In some cases, “insurers turn to bespoke indexes created by investment banks by data-mining historical experience to falsely present potential future earnings,” he charged. But for some products, such as fixed indexed annuities, the use of bespoke indices has created huge conflicts of interest, Birnbaum said. That’s because the investment banks behind the specially tailored indexes could also be hedging to the insurers using the index.

In addition, changes made to help consumers such as a 2015 actuarial guideline that was created to show more realistic accumulation values in indexed universal life products, for instance, has resulted in insurers who now “game” the system by creating new features that add downside risk and have higher expenses. These new features are referred to as multipliers and bonuses .

“The insurers have taken a product that purports to eliminate downside risk and added that very downside risk with asset charges,” Birnbaum charged. The actuarial guideline referenced is known as AG 49. The NAIC states that AG 49, was developed to bring uniformity to life insurance product illustrations when the investments rely on an external index or indices. This works by making “a reasonable cap on the illustrated credited rate.”

The disparities between what life insurance advertising models show versus  what annuity illustrations show isn’t helpful to consumers because some of these products  require certain disclosures and others lack such requirements, he wrote, using as an example differing requirements across products for disclosures on a sequence of return risk.

In pushing for a holistic framework for disclosures and illustrations for all life investment insurance products, Birnbaum praised the regulators work in multiple instances but pushed for changes that bypass the industry’s wishes so the policy work will not be “undermined.”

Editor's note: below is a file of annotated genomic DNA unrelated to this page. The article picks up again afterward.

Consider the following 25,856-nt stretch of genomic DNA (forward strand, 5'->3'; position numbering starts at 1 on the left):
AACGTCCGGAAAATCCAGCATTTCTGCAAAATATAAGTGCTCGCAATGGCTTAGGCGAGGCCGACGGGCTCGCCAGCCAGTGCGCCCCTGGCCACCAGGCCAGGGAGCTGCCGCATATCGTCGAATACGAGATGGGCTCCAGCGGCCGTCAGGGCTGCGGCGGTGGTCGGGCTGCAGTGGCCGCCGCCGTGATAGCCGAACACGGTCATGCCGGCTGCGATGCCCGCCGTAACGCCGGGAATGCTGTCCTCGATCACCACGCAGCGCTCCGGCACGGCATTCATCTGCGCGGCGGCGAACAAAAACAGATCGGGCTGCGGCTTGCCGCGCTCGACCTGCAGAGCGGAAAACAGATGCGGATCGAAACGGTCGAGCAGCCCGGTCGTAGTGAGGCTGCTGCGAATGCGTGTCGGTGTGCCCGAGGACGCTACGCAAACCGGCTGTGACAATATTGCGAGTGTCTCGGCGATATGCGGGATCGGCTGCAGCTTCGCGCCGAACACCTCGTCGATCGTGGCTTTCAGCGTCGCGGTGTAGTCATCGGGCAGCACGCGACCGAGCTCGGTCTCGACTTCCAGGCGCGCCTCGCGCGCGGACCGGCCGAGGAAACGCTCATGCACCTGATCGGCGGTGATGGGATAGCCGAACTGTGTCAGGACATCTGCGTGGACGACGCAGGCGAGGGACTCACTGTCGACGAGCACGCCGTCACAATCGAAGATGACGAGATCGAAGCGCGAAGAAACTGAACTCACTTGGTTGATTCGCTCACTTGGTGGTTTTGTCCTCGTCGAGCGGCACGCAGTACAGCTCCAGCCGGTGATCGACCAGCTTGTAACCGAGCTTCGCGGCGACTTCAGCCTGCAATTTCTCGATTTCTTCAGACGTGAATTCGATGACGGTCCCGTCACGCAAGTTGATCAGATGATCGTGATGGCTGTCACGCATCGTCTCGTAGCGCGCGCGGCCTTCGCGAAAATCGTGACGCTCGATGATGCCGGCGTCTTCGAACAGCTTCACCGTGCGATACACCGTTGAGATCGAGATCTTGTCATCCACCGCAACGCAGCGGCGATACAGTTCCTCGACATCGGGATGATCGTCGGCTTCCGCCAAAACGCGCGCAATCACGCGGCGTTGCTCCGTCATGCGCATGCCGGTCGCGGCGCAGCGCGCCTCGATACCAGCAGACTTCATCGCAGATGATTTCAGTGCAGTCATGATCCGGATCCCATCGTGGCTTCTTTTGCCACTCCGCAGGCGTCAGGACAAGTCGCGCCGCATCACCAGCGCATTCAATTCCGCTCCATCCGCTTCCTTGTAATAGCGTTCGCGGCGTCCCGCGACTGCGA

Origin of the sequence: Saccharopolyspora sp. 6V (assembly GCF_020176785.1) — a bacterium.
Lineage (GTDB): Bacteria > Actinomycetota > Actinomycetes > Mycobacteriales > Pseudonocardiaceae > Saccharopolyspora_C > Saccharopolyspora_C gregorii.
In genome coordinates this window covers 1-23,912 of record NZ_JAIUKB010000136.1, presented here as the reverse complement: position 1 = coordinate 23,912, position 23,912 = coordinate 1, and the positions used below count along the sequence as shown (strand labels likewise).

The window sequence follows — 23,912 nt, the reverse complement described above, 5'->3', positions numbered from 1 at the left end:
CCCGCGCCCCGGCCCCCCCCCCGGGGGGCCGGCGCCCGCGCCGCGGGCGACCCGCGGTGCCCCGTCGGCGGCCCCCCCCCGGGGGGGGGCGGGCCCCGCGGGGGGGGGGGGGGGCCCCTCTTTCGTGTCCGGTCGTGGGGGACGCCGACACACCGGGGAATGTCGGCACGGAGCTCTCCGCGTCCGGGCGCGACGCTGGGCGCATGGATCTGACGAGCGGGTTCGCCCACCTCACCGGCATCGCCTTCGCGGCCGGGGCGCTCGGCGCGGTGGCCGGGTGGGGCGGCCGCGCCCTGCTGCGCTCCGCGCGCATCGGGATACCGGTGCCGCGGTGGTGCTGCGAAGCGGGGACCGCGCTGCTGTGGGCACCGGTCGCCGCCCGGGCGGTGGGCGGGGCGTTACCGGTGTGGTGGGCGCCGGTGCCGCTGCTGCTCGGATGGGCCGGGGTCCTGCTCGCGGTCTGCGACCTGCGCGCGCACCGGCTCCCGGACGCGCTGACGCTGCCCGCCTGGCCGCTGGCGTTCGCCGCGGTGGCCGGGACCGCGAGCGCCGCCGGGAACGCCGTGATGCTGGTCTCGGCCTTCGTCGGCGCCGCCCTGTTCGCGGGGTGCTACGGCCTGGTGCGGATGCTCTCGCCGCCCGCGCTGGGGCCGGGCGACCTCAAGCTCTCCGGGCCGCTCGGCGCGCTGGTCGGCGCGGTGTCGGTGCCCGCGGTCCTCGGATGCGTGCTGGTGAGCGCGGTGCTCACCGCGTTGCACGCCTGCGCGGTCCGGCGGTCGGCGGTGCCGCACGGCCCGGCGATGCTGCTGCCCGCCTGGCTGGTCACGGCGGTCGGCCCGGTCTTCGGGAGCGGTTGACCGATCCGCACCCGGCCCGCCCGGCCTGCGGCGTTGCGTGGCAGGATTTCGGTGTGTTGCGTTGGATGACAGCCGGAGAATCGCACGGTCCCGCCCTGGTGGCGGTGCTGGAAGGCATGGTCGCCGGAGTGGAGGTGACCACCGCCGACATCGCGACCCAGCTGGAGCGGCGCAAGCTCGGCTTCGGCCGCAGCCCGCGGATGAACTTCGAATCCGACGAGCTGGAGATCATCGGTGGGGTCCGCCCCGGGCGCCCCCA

The life insurance industry responded swiftly but briefly in a Nov. 1 letter to Doug Ommen, Iowa insurance commissioner and chair of the theNAIC Life Insurance & Annuities Committee and Richard Wicka, the Wisconsin’s insurance regulator’s chief legal counsel and chair of Committee’s Life Insurance Illustrations Issues Working Group and other regulatory officials 

 The letter from American Council of Life Insurers Vice President Michael Lovendusky references the “Halloween Proposed Changes to NAIC (Committee Draft 2020 Charges” in asking regulators to table the proposed charges until the NAIC’s fall national meeting. The meeting is scheduled for Dec. 7-10.

Lovendusky pointed out in his letter that ACLI members had received these proposed substantive changes just moments ago. He lobbied for an opportunity for all interested parties to have a chance to respond to Birnbaum’s proposals before the fall meeting, to be held in Austin, Texas.

“Relevant considerations are underway by the Life Insurance Illustrations Issues Working Group,” Lovendusky, also a long-time industry participant, explained to regulators. He noted that comments are due by Nov. 15. When the working group is has all of the feedback requested, only then should it act, he suggested. 

Upshot: expect many more comments and discussion but Birnbaum has been helping shape insurance regulatory policy for decades.